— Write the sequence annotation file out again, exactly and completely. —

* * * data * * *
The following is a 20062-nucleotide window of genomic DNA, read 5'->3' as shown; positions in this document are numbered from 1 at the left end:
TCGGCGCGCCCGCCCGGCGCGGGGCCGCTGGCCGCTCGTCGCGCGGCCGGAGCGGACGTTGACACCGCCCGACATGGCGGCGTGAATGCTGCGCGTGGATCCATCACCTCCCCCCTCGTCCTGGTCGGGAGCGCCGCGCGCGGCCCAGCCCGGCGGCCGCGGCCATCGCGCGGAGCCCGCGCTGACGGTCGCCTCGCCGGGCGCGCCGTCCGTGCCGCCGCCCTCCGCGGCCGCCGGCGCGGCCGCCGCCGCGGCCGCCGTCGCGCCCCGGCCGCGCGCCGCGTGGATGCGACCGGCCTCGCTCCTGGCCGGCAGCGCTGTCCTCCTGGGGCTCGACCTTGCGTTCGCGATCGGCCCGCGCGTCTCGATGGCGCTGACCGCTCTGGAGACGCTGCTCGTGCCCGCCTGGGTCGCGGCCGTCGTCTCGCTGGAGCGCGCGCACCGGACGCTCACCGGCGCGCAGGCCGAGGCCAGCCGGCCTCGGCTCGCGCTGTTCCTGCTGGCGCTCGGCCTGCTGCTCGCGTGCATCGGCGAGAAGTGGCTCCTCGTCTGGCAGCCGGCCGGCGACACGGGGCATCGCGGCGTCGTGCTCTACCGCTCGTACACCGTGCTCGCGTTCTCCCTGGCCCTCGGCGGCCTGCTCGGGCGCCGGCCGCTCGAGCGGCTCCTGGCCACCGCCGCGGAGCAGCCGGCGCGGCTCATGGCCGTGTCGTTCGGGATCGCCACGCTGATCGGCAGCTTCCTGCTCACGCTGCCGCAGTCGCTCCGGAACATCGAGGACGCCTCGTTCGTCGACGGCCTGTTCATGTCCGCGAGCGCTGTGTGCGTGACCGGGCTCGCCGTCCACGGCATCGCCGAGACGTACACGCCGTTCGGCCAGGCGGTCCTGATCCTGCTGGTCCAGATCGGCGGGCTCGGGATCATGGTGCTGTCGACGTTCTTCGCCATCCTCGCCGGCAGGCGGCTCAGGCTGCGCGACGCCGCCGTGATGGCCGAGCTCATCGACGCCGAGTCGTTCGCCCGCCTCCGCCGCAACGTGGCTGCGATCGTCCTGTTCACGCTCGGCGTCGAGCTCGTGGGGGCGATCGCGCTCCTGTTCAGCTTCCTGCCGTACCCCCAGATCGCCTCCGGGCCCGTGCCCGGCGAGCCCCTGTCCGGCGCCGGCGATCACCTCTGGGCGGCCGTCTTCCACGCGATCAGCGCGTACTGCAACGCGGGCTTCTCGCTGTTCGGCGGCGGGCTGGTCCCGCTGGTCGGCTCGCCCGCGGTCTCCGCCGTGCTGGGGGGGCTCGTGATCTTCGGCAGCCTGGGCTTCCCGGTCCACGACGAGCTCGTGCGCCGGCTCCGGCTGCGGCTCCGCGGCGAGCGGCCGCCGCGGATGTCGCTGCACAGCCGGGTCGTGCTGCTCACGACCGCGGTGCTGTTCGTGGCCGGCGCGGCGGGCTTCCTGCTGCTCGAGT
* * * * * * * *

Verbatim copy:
The following is a 20062-nucleotide window of genomic DNA, read 5'->3' as shown; positions in this document are numbered from 1 at the left end:
TCGGCGCGCCCGCCCGGCGCGGGGCCGCTGGCCGCTCGTCGCGCGGCCGGAGCGGACGTTGACACCGCCCGACATGGCGGCGTGAATGCTGCGCGTGGATCCATCACCTCCCCCCTCGTCCTGGTCGGGAGCGCCGCGCGCGGCCCAGCCCGGCGGCCGCGGCCATCGCGCGGAGCCCGCGCTGACGGTCGCCTCGCCGGGCGCGCCGTCCGTGCCGCCGCCCTCCGCGGCCGCCGGCGCGGCCGCCGCCGCGGCCGCCGTCGCGCCCCGGCCGCGCGCCGCGTGGATGCGACCGGCCTCGCTCCTGGCCGGCAGCGCTGTCCTCCTGGGGCTCGACCTTGCGTTCGCGATCGGCCCGCGCGTCTCGATGGCGCTGACCGCTCTGGAGACGCTGCTCGTGCCCGCCTGGGTCGCGGCCGTCGTCTCGCTGGAGCGCGCGCACCGGACGCTCACCGGCGCGCAGGCCGAGGCCAGCCGGCCTCGGCTCGCGCTGTTCCTGCTGGCGCTCGGCCTGCTGCTCGCGTGCATCGGCGAGAAGTGGCTCCTCGTCTGGCAGCCGGCCGGCGACACGGGGCATCGCGGCGTCGTGCTCTACCGCTCGTACACCGTGCTCGCGTTCTCCCTGGCCCTCGGCGGCCTGCTCGGGCGCCGGCCGCTCGAGCGGCTCCTGGCCACCGCCGCGGAGCAGCCGGCGCGGCTCATGGCCGTGTCGTTCGGGATCGCCACGCTGATCGGCAGCTTCCTGCTCACGCTGCCGCAGTCGCTCCGGAACATCGAGGACGCCTCGTTCGTCGACGGCCTGTTCATGTCCGCGAGCGCTGTGTGCGTGACCGGGCTCGCCGTCCACGGCATCGCCGAGACGTACACGCCGTTCGGCCAGGCGGTCCTGATCCTGCTGGTCCAGATCGGCGGGCTCGGGATCATGGTGCTGTCGACGTTCTTCGCCATCCTCGCCGGCAGGCGGCTCAGGCTGCGCGACGCCGCCGTGATGGCCGAGCTCATCGACGCCGAGTCGTTCGCCCGCCTCCGCCGCAACGTGGCTGCGATCGTCCTGTTCACGCTCGGCGTCGAGCTCGTGGGGGCGATCGCGCTCCTGTTCAGCTTCCTGCCGTACCCCCAGATCGCCTCCGGGCCCGTGCCCGGCGAGCCCCTGTCCGGCGCCGGCGATCACCTCTGGGCGGCCGTCTTCCACGCGATCAGCGCGTACTGCAACGCGGGCTTCTCGCTGTTCGGCGGCGGGCTGGTCCCGCTGGTCGGCTCGCCCGCGGTCTCCGCCGTGCTGGGGGGGCTCGTGATCTTCGGCAGCCTGGGCTTCCCGGTCCACGACGAGCTCGTGCGCCGGCTCCGGCTGCGGCTCCGCGGCGAGCGGCCGCCGCGGATGTCGCTGCACAGCCGGGTCGTGCTGCTCACGACCGCGGTGCTGTTCGTGGCCGGCGCGGCGGGCTTCCTGCTGCTCGAGT